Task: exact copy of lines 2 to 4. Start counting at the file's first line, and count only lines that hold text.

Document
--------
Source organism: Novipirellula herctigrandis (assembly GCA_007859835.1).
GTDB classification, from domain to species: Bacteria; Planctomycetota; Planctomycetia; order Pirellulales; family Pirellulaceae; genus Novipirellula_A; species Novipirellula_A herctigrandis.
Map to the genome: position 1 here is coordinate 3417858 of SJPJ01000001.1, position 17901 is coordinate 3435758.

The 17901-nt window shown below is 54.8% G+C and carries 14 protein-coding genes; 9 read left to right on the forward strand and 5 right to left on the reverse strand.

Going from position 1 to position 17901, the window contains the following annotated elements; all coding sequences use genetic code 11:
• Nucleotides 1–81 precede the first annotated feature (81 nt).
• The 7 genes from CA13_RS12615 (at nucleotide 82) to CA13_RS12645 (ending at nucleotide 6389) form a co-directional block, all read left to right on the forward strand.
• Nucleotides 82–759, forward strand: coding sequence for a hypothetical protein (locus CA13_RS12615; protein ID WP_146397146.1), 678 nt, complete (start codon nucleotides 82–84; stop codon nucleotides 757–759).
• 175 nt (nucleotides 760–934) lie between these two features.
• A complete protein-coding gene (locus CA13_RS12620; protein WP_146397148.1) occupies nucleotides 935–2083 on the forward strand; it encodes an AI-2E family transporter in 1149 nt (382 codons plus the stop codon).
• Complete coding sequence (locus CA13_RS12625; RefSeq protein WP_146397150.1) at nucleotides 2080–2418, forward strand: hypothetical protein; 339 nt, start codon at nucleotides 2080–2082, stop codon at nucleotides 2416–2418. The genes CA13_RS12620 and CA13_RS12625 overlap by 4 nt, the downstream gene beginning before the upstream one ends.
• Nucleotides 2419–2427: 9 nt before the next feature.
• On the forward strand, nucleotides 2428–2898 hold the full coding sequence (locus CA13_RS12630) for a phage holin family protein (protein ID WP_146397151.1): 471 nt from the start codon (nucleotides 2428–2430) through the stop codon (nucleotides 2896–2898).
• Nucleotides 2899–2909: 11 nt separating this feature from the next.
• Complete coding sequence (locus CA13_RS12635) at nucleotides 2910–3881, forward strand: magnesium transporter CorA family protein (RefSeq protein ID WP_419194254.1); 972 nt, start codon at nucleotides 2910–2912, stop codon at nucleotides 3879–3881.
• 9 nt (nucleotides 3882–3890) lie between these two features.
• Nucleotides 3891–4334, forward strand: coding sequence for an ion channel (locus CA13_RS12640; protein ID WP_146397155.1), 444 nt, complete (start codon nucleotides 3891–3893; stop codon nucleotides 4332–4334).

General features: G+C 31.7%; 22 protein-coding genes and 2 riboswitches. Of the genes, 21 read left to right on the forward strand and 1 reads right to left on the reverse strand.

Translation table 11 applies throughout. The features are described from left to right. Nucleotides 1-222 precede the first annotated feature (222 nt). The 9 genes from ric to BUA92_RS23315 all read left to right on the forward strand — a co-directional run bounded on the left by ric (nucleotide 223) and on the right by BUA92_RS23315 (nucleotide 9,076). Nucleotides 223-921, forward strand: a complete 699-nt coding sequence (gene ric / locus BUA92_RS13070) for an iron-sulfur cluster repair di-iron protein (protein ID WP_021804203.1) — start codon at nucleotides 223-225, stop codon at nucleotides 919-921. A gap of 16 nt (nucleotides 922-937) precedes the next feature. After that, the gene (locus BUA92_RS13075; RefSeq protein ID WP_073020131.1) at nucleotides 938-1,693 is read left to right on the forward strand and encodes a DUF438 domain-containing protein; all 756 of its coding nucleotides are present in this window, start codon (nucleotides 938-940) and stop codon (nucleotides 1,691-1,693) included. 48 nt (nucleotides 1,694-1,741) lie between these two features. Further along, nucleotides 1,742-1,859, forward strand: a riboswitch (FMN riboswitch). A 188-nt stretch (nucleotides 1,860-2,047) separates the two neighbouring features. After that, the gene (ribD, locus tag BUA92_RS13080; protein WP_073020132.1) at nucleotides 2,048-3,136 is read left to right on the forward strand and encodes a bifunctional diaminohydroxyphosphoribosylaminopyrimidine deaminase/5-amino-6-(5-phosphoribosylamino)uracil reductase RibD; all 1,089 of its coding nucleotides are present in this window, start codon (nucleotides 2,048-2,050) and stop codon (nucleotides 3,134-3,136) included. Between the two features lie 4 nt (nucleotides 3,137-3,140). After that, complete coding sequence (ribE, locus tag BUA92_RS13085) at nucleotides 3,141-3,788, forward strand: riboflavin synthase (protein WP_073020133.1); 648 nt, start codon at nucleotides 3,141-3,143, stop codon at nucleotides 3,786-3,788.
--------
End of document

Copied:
GTDB classification, from domain to species: Bacteria; Planctomycetota; Planctomycetia; order Pirellulales; family Pirellulaceae; genus Novipirellula_A; species Novipirellula_A herctigrandis.
Map to the genome: position 1 here is coordinate 3417858 of SJPJ01000001.1, position 17901 is coordinate 3435758.

The 17901-nt window shown below is 54.8% G+C and carries 14 protein-coding genes; 9 read left to right on the forward strand and 5 right to left on the reverse strand.